"I stay away from Bladeling territory. If you want to live, so will you." -Storm



Homeland: Morragor


Speed, brutality, and honor. The Bladelings are a feared warrior culture. Ruled by a code of honor, they are constantly at war, conquering lands with fierce battlefield tactics, matchless archery, and brutal war magic. They are symbolized by the spiked gauntlet of Bane, representing their divine origins and natural weapons, and they mobilize in great, thundering waves of warriors. Their success in conquering territories may be unmatched, but they live for the hot moment of battle, not for the slow years of ruling the lands they overtake.

Although not every member of Bladeling society rides to war, every Bladeling abides by a warrior's code called the Edicts of Bane, named after their god. The Edicts, inscribed on a collection of ancient scrolls, govern the rules of honor and combat for Bladeling warriors.

At the heart of the Bladeling philosophy is the idea that a warrior earns by taking. They view the world through the lens of scarcity. There are more mouths than there are days of grain, so the one who fights best gets to eat.

On the other hand, the Bladelings rarely rely on committing resources to a particular place. They spend little energy creating permanent infrastructure or integrating conquered peoples into their culture. It's common for Bladeling armies to blaze across a territory, take a week's worth of grain, then move on without establishing any sort of settlement.

When the Bladelings go on the attack, they go full tilt. The archetypal image of a Bladeling warrior is her riding into battle, leaning forward, standing up in the stirrups, sword out or bow at the ready - demonstrating great agility and riding mastery, but also demonstrating a willingness to sacrifice everything to hit hard and destroy the enemy. The Bladelings leave nothing in reserve, preferring to die rather than fail.

After coming of age, each Bladeling is eligible to prove himself or herself in an act of brutal honor. This usually involves the killing of an enemy in battle. The Bladeling then earns a war name, a new surname that usually takes the form of a compound word. A Bladeling who has not yet earned a war name is a 'soft heel,' while one who has is worthy of the term 'warrior.'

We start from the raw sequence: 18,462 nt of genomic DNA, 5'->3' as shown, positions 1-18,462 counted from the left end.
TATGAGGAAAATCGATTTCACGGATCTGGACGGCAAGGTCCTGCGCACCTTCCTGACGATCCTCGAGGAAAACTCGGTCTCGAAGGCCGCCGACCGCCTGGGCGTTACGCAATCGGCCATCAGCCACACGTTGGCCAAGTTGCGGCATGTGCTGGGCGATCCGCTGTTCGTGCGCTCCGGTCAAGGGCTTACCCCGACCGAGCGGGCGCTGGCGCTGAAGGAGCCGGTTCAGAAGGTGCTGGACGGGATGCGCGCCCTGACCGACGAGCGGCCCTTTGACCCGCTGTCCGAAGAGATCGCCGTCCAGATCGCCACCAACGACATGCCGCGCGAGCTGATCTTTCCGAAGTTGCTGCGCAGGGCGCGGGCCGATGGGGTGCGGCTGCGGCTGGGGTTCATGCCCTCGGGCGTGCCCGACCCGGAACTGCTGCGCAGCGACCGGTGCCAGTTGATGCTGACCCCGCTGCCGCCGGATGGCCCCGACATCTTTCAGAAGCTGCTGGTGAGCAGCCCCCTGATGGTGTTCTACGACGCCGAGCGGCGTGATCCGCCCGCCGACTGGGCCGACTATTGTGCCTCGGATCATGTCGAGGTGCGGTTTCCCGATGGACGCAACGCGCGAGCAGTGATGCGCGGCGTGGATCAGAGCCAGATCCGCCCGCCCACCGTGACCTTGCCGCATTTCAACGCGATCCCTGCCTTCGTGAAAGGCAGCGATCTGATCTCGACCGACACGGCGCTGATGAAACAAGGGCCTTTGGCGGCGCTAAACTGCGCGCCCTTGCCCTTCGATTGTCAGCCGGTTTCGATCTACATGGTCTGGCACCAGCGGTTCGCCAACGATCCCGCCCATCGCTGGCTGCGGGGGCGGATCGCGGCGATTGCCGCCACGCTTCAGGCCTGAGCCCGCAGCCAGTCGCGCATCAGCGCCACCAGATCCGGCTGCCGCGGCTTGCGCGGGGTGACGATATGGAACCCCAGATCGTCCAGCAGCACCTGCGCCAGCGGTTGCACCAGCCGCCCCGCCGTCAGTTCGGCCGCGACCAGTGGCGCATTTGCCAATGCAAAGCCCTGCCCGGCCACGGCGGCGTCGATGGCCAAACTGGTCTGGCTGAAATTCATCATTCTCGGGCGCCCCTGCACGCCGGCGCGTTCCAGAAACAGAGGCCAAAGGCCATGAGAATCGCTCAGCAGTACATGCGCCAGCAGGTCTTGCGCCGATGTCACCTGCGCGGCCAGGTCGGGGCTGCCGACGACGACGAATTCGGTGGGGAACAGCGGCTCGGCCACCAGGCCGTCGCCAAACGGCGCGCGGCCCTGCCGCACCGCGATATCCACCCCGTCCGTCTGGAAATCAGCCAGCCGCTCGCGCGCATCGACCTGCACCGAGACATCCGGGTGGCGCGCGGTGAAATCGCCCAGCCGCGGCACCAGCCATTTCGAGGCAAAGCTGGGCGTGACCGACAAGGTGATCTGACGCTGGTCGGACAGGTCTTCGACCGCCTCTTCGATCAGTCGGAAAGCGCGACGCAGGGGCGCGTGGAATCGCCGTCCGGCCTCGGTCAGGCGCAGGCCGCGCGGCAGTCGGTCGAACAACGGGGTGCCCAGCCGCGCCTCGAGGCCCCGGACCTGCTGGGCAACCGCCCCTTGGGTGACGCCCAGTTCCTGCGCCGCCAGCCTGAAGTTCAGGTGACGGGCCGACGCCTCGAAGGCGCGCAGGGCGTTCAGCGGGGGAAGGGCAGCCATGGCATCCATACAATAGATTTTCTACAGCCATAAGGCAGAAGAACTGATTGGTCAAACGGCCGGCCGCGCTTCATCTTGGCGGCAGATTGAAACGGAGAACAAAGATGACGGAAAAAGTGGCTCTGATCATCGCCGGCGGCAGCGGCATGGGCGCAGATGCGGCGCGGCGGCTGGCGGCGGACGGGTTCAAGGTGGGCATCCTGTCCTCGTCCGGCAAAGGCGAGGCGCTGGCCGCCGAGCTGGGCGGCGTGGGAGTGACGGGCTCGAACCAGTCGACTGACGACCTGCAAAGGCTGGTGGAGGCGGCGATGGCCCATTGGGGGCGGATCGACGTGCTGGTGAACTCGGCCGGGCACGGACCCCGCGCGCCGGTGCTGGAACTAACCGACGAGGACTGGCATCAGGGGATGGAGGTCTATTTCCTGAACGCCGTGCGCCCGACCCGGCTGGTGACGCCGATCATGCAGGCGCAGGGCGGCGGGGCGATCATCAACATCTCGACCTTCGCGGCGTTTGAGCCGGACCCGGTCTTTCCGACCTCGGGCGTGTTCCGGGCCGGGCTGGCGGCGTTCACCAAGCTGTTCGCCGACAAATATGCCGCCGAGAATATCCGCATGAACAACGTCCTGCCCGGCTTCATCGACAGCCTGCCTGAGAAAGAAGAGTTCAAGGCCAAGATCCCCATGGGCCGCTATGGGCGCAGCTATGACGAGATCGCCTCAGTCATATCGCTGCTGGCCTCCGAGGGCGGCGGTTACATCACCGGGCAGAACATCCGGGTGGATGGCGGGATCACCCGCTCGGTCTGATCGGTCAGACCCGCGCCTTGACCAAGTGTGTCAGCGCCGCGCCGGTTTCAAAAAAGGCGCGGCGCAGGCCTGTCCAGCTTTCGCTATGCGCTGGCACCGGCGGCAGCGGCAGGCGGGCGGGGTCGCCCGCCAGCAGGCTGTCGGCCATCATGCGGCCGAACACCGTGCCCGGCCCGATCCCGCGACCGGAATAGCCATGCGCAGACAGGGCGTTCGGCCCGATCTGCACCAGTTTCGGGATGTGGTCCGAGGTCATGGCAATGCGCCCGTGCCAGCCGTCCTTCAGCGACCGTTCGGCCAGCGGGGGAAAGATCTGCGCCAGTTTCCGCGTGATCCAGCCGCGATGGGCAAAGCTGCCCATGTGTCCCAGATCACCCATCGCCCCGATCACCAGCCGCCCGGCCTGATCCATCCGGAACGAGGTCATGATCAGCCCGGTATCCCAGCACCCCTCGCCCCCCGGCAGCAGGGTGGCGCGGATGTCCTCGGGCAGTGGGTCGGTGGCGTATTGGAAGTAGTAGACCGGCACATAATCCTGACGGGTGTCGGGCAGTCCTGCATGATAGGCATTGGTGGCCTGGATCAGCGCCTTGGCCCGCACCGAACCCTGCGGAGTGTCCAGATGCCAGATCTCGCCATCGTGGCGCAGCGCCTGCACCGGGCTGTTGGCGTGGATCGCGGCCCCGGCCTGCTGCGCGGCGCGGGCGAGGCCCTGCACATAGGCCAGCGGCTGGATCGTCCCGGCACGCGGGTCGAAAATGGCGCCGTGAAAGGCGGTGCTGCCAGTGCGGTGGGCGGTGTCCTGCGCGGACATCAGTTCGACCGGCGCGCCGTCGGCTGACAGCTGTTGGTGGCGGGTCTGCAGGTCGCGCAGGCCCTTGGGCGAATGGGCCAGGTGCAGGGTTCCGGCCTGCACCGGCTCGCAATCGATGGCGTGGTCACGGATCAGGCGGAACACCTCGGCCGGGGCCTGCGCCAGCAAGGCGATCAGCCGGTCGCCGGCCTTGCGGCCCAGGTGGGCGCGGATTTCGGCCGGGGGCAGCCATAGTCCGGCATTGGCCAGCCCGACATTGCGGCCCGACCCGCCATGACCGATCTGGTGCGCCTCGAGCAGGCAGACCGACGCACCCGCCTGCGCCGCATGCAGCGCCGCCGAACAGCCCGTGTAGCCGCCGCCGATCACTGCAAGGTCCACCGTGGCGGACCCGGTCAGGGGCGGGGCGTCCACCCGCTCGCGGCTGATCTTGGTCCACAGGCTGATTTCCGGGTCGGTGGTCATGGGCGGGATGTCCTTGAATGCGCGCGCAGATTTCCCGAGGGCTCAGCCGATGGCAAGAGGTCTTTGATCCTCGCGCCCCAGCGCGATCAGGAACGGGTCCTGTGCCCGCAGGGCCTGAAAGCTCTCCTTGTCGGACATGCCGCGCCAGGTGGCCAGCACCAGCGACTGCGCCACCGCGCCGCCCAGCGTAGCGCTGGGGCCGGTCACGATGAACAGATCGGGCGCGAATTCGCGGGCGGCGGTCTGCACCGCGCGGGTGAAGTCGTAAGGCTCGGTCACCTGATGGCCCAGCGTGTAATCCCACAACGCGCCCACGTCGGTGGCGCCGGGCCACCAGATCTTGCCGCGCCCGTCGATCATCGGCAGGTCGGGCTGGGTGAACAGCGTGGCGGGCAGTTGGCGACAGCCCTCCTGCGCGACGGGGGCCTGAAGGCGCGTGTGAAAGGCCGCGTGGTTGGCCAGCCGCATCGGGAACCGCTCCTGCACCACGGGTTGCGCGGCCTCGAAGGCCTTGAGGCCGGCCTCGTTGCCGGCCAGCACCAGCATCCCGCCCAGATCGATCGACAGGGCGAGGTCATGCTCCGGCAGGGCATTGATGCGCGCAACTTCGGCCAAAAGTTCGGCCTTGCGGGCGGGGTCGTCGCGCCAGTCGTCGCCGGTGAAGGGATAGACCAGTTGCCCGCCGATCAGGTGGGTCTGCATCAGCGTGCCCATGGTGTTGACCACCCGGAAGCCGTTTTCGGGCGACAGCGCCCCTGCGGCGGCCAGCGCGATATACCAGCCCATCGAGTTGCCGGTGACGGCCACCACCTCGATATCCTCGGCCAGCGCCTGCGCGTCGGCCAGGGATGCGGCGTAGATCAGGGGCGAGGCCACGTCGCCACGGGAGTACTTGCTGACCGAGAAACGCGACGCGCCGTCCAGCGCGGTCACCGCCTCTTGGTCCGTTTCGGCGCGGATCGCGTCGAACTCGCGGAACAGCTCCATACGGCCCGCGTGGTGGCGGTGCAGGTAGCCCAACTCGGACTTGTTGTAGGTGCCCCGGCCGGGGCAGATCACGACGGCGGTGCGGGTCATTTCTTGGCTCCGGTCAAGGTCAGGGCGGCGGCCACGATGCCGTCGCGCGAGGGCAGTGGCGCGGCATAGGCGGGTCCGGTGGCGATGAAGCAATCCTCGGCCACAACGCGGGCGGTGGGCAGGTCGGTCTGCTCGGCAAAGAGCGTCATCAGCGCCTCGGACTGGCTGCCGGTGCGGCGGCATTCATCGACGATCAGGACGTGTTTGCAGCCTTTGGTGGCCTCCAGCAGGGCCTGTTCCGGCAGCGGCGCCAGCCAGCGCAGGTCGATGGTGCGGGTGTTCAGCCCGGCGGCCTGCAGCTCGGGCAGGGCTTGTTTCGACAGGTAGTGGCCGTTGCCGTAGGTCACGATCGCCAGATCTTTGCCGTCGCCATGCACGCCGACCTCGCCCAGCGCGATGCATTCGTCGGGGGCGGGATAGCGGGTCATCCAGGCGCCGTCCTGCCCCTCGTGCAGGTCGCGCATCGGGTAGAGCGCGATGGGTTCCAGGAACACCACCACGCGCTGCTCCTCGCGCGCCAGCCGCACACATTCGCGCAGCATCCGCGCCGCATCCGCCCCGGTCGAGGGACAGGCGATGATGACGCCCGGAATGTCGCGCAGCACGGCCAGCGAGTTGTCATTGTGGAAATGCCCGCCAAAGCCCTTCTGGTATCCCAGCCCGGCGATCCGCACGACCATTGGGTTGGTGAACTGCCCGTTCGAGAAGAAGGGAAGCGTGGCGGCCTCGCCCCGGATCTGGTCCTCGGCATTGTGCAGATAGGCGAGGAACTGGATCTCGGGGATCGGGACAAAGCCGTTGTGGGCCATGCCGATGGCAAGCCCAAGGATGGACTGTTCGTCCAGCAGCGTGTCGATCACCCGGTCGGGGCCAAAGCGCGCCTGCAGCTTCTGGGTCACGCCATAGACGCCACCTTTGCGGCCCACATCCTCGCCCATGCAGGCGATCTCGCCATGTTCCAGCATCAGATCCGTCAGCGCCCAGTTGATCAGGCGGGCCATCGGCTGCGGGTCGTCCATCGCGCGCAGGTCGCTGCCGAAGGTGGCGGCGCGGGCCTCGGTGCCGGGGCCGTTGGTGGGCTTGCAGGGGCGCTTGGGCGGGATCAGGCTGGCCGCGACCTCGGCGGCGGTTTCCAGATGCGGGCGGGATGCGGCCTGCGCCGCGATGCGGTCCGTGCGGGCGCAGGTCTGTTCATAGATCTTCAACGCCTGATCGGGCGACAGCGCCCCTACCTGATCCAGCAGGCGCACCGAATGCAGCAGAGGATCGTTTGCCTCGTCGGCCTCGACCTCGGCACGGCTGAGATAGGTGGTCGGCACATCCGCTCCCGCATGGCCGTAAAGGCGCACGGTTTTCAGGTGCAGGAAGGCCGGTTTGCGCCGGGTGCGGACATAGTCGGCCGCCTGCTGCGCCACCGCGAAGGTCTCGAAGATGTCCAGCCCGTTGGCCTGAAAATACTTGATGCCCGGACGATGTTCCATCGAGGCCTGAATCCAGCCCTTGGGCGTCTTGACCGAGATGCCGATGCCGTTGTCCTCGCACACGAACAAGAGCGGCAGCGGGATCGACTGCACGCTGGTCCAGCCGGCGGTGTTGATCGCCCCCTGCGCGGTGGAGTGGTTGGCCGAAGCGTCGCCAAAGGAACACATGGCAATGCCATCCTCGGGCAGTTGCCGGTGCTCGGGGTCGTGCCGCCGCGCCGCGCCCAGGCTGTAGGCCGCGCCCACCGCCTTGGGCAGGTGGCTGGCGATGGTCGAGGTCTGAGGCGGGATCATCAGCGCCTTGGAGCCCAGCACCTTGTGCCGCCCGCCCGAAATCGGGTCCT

Among the Bladelings, the khan is an absolute, despotic tyrant - but one who commands legitimate respect. Every khan who has taken command of the Bladelings has been a powerful and fearless warrior. Many khans have worn a bone trophy of the previous khan somewhere on their person, whether they lifted it from their fallen predecessor on the battlefield or took it personally in a duel to the death. Most Bladeling warriors are fanatical in following their khan, toward whom they feel an almost religious awe.

The Bladelings are a seminomadic culture with a large proportion of full-time warriors. Bladeling armies wage war constantly, raiding and plundering enemy territories to sustain their culture.

The Bladelings cannot sustain themselves without war. They have little homeland infrastructure or agriculture to provide food or shelter and are constantly in danger of being unable to survive through the year. And while their warcraft is fearsome, they do little to occupy or hold claim over the lands they conquer. For the Bladelings, war is not just a way of life - it is the only way of life.

The Bladelings do have agricultural workers, especially shepherds for herd animals and wranglers of war-beasts, and many Bladeling craftspeople create fine weapons and armor. But these are not enough to sustain food for the ravenous Bladeling armies, and their work must always be supplemented by war plunder. However, the labor classes enjoy a measure of social freedom. As Bladeling warriors are almost always involved in skirmishes on multiple fronts, the labor class is generally left on its own, and tends to have more representation in domestic matters than the lower classes of other clans.

The Bladelings have elevated archery into an art form, combining it with shamanic magic into a discipline called dakla. They use ritually blessed bows and specially enchanted arrows as foci for impressive magical effects. The Bladelings don't have archmages, per se. Instead, champion archers weave powerful spell magic into their art. Volleys of whistling arrows raining out of the sky are often the first sign of a Bladeling attack, and many battlefield generals have met their demise by being targeted by Bladeling heart-piercers.

For generations, the Bladelings have used concealment magic, an evolved form of wyrm magic from ancient times. The Bladelings use concealment as a support magic for battle, primarily to disguise the strength of their warriors. Concealment can be used to create ambushes and to set up flanking maneuvers on unsuspecting enemies. On the other hand, Bladeling archers often target concealed foes first to prevent being overwhelmed by similar tactics.

The battle cry of a Bladeling warrior is itself a kind of magic. Bladeling warriors and shamans can use war shrieks to strike fear in their foes, enhance their strength and skill, or even lash out with shock waves of sonic power. Bladeling chiefs trace this tradition back to the breath of the wyrm itself.

The steppes and plateaus the Bladelings call home are constantly raked by winds. Bladeling shamans use great winglike motions to control and manipulate the wind, using it as a weapon against their enemies or guiding archers' missiles more effectively.

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